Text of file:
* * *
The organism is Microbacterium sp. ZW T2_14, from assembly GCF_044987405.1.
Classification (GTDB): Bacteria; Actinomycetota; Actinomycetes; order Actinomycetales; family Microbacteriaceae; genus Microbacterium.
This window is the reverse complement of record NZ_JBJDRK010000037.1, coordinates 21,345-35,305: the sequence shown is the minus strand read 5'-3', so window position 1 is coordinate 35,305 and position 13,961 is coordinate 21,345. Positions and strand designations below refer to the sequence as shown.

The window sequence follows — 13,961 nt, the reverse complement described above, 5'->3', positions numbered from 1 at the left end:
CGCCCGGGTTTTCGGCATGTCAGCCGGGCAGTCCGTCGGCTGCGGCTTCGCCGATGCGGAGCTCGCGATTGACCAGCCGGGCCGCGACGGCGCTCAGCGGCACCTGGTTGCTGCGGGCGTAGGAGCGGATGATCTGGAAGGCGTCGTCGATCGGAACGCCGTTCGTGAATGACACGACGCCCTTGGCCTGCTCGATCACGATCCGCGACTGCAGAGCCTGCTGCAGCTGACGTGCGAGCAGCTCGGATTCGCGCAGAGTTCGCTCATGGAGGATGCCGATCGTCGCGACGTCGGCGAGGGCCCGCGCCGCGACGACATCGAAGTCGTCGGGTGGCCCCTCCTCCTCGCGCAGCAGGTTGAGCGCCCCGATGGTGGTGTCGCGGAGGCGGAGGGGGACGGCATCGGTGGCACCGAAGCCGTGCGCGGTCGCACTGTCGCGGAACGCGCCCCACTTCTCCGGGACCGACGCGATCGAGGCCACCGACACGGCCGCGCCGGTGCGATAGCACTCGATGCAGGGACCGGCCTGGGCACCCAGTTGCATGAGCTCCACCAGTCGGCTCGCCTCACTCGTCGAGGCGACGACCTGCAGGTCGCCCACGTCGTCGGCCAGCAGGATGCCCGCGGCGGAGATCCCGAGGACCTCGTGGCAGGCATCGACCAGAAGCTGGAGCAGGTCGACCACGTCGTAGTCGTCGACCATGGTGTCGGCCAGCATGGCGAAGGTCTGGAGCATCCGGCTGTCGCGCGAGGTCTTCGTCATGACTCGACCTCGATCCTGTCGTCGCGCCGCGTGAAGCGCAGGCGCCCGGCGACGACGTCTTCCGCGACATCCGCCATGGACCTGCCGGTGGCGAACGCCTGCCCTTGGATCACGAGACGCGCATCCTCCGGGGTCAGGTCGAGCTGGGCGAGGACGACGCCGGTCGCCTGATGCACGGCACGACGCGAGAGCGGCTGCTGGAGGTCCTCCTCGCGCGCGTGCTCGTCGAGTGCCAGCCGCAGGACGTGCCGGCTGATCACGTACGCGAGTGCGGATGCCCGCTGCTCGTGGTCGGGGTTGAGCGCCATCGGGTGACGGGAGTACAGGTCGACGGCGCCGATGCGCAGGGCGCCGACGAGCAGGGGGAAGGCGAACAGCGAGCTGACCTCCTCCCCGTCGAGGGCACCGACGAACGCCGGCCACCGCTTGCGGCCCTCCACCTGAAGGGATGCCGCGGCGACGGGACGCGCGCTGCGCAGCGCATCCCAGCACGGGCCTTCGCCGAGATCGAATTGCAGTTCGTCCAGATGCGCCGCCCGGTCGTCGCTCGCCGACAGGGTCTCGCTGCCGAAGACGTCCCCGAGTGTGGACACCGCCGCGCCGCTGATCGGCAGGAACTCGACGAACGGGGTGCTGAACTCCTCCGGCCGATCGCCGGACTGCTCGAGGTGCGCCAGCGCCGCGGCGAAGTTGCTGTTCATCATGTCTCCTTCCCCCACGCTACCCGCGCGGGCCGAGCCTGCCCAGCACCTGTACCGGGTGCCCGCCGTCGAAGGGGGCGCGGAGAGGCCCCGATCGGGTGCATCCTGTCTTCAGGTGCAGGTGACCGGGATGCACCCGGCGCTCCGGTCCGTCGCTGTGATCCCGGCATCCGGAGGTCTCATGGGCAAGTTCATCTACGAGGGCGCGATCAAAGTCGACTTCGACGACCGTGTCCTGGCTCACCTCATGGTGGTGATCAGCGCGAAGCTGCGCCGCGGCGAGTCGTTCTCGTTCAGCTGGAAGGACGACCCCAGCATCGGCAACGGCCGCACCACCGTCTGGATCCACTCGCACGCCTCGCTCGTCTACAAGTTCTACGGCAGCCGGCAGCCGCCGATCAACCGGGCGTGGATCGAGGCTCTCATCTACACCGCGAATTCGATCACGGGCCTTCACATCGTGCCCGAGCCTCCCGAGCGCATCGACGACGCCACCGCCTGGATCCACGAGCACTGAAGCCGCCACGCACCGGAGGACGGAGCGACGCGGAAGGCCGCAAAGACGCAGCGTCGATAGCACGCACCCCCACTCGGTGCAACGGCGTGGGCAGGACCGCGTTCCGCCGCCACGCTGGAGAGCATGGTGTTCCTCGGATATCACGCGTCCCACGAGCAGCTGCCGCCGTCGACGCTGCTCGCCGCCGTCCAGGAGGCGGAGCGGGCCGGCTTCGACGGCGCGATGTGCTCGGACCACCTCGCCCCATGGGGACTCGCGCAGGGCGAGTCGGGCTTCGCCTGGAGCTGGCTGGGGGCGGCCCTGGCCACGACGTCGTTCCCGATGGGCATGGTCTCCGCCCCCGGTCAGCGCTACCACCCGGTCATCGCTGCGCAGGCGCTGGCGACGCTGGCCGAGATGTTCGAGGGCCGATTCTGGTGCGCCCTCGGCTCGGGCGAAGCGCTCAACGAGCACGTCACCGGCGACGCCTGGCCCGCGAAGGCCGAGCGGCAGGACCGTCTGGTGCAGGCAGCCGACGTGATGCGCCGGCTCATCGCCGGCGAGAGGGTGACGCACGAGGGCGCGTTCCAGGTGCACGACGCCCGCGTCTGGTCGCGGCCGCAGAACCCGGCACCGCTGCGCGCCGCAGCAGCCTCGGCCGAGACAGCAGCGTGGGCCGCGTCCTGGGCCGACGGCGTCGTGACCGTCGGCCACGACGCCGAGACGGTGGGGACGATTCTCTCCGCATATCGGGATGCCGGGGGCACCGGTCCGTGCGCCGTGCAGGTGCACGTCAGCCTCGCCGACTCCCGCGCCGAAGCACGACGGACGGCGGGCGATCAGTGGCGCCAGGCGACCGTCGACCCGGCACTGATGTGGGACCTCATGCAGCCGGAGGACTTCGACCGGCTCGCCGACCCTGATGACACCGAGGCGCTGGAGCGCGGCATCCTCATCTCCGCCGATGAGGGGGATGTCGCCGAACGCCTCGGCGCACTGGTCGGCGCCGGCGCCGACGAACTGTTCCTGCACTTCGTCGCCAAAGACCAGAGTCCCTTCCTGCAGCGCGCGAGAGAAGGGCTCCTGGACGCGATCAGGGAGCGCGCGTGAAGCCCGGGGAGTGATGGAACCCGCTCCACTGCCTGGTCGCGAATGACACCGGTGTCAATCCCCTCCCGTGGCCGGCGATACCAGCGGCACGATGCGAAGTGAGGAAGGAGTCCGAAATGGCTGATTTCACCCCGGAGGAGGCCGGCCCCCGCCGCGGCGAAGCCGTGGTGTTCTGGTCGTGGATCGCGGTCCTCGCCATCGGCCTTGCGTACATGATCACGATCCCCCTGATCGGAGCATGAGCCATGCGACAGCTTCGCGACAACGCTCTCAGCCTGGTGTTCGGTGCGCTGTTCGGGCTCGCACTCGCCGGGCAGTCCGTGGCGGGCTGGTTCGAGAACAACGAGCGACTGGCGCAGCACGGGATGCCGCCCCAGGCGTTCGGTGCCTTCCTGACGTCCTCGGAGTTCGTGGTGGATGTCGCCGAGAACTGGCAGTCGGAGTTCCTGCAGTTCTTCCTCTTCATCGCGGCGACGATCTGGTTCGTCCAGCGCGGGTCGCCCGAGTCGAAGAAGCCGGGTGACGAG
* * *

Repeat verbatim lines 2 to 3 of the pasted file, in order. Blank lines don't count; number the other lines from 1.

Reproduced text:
Classification (GTDB): Bacteria; Actinomycetota; Actinomycetes; order Actinomycetales; family Microbacteriaceae; genus Microbacterium.
This window is the reverse complement of record NZ_JBJDRK010000037.1, coordinates 21,345-35,305: the sequence shown is the minus strand read 5'-3', so window position 1 is coordinate 35,305 and position 13,961 is coordinate 21,345. Positions and strand designations below refer to the sequence as shown.